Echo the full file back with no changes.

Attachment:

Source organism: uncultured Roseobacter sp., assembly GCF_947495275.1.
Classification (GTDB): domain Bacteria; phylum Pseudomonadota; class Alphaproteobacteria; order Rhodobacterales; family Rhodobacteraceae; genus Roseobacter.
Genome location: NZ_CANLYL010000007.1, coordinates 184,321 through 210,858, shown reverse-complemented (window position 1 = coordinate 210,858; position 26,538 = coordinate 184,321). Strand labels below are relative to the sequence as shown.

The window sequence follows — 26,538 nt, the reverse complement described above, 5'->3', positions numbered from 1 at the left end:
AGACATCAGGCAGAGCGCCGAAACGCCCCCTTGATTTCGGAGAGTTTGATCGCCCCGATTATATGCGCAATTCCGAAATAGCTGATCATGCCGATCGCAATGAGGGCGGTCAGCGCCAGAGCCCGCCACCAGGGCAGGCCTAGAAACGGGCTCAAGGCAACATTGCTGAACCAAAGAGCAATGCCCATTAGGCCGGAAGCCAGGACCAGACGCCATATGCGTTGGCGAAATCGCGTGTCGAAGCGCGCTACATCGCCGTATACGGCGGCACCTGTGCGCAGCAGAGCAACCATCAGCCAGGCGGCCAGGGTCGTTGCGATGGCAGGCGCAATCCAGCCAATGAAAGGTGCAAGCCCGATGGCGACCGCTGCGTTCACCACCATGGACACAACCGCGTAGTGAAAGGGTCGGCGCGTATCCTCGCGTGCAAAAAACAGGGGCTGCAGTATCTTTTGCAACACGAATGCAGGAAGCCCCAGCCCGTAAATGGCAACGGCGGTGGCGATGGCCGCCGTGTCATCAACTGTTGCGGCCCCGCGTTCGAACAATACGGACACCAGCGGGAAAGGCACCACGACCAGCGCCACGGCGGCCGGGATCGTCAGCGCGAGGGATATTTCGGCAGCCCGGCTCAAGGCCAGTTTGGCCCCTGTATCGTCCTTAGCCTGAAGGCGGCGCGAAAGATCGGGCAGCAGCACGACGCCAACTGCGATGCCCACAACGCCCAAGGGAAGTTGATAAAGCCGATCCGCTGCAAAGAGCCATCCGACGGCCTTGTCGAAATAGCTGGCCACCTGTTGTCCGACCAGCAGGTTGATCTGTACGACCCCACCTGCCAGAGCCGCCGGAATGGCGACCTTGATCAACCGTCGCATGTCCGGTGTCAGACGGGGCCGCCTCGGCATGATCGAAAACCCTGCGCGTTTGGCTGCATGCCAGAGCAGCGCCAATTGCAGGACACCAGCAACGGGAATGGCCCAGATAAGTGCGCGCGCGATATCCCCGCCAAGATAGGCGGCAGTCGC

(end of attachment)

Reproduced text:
Source organism: uncultured Roseobacter sp., assembly GCF_947495275.1.
Classification (GTDB): domain Bacteria; phylum Pseudomonadota; class Alphaproteobacteria; order Rhodobacterales; family Rhodobacteraceae; genus Roseobacter.
Genome location: NZ_CANLYL010000007.1, coordinates 184,321 through 210,858, shown reverse-complemented (window position 1 = coordinate 210,858; position 26,538 = coordinate 184,321). Strand labels below are relative to the sequence as shown.

The window sequence follows — 26,538 nt, the reverse complement described above, 5'->3', positions numbered from 1 at the left end:
AGACATCAGGCAGAGCGCCGAAACGCCCCCTTGATTTCGGAGAGTTTGATCGCCCCGATTATATGCGCAATTCCGAAATAGCTGATCATGCCGATCGCAATGAGGGCGGTCAGCGCCAGAGCCCGCCACCAGGGCAGGCCTAGAAACGGGCTCAAGGCAACATTGCTGAACCAAAGAGCAATGCCCATTAGGCCGGAAGCCAGGACCAGACGCCATATGCGTTGGCGAAATCGCGTGTCGAAGCGCGCTACATCGCCGTATACGGCGGCACCTGTGCGCAGCAGAGCAACCATCAGCCAGGCGGCCAGGGTCGTTGCGATGGCAGGCGCAATCCAGCCAATGAAAGGTGCAAGCCCGATGGCGACCGCTGCGTTCACCACCATGGACACAACCGCGTAGTGAAAGGGTCGGCGCGTATCCTCGCGTGCAAAAAACAGGGGCTGCAGTATCTTTTGCAACACGAATGCAGGAAGCCCCAGCCCGTAAATGGCAACGGCGGTGGCGATGGCCGCCGTGTCATCAACTGTTGCGGCCCCGCGTTCGAACAATACGGACACCAGCGGGAAAGGCACCACGACCAGCGCCACGGCGGCCGGGATCGTCAGCGCGAGGGATATTTCGGCAGCCCGGCTCAAGGCCAGTTTGGCCCCTGTATCGTCCTTAGCCTGAAGGCGGCGCGAAAGATCGGGCAGCAGCACGACGCCAACTGCGATGCCCACAACGCCCAAGGGAAGTTGATAAAGCCGATCCGCTGCAAAGAGCCATCCGACGGCCTTGTCGAAATAGCTGGCCACCTGTTGTCCGACCAGCAGGTTGATCTGTACGACCCCACCTGCCAGAGCCGCCGGAATGGCGACCTTGATCAACCGTCGCATGTCCGGTGTCAGACGGGGCCGCCTCGGCATGATCGAAAACCCTGCGCGTTTGGCTGCATGCCAGAGCAGCGCCAATTGCAGGACACCAGCAACGGGAATGGCCCAGATAAGTGCGCGCGCGATATCCCCGCCAAGATAGGCGGCAGTCGC